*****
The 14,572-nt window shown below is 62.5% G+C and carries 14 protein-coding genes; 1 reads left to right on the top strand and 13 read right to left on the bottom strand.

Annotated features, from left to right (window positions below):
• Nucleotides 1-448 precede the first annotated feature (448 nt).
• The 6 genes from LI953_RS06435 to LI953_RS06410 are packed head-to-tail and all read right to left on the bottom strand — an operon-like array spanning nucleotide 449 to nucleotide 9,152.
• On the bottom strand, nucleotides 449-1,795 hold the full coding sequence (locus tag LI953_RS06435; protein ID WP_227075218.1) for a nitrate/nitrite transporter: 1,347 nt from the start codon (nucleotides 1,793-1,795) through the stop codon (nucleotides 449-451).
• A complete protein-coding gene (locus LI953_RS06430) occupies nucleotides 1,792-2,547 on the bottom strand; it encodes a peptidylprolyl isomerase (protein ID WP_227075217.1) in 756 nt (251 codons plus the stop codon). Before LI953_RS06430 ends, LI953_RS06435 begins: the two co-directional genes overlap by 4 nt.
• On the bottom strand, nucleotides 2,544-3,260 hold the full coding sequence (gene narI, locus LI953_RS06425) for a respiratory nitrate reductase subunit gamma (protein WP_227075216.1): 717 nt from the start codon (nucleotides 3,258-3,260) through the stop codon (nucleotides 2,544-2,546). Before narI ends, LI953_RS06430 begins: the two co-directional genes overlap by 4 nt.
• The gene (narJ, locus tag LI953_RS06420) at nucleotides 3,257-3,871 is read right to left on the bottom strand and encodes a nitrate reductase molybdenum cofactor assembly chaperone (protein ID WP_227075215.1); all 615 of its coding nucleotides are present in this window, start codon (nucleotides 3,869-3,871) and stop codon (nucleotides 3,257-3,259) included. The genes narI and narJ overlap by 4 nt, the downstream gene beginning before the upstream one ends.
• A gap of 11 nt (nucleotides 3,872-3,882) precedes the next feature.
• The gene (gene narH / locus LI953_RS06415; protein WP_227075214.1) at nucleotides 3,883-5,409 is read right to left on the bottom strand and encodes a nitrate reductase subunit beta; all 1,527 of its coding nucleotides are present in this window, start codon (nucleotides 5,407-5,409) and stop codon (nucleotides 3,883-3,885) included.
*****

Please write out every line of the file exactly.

The 14,572-nt window shown below is 62.5% G+C and carries 14 protein-coding genes; 1 reads left to right on the top strand and 13 read right to left on the bottom strand.

Annotated features, from left to right (window positions below):
• Nucleotides 1-448 precede the first annotated feature (448 nt).
• The 6 genes from LI953_RS06435 to LI953_RS06410 are packed head-to-tail and all read right to left on the bottom strand — an operon-like array spanning nucleotide 449 to nucleotide 9,152.
• On the bottom strand, nucleotides 449-1,795 hold the full coding sequence (locus tag LI953_RS06435; protein ID WP_227075218.1) for a nitrate/nitrite transporter: 1,347 nt from the start codon (nucleotides 1,793-1,795) through the stop codon (nucleotides 449-451).
• A complete protein-coding gene (locus LI953_RS06430) occupies nucleotides 1,792-2,547 on the bottom strand; it encodes a peptidylprolyl isomerase (protein ID WP_227075217.1) in 756 nt (251 codons plus the stop codon). Before LI953_RS06430 ends, LI953_RS06435 begins: the two co-directional genes overlap by 4 nt.
• On the bottom strand, nucleotides 2,544-3,260 hold the full coding sequence (gene narI, locus LI953_RS06425) for a respiratory nitrate reductase subunit gamma (protein WP_227075216.1): 717 nt from the start codon (nucleotides 3,258-3,260) through the stop codon (nucleotides 2,544-2,546). Before narI ends, LI953_RS06430 begins: the two co-directional genes overlap by 4 nt.
• The gene (narJ, locus tag LI953_RS06420) at nucleotides 3,257-3,871 is read right to left on the bottom strand and encodes a nitrate reductase molybdenum cofactor assembly chaperone (protein ID WP_227075215.1); all 615 of its coding nucleotides are present in this window, start codon (nucleotides 3,869-3,871) and stop codon (nucleotides 3,257-3,259) included. The genes narI and narJ overlap by 4 nt, the downstream gene beginning before the upstream one ends.
• A gap of 11 nt (nucleotides 3,872-3,882) precedes the next feature.
• The gene (gene narH / locus LI953_RS06415; protein WP_227075214.1) at nucleotides 3,883-5,409 is read right to left on the bottom strand and encodes a nitrate reductase subunit beta; all 1,527 of its coding nucleotides are present in this window, start codon (nucleotides 5,407-5,409) and stop codon (nucleotides 3,883-3,885) included.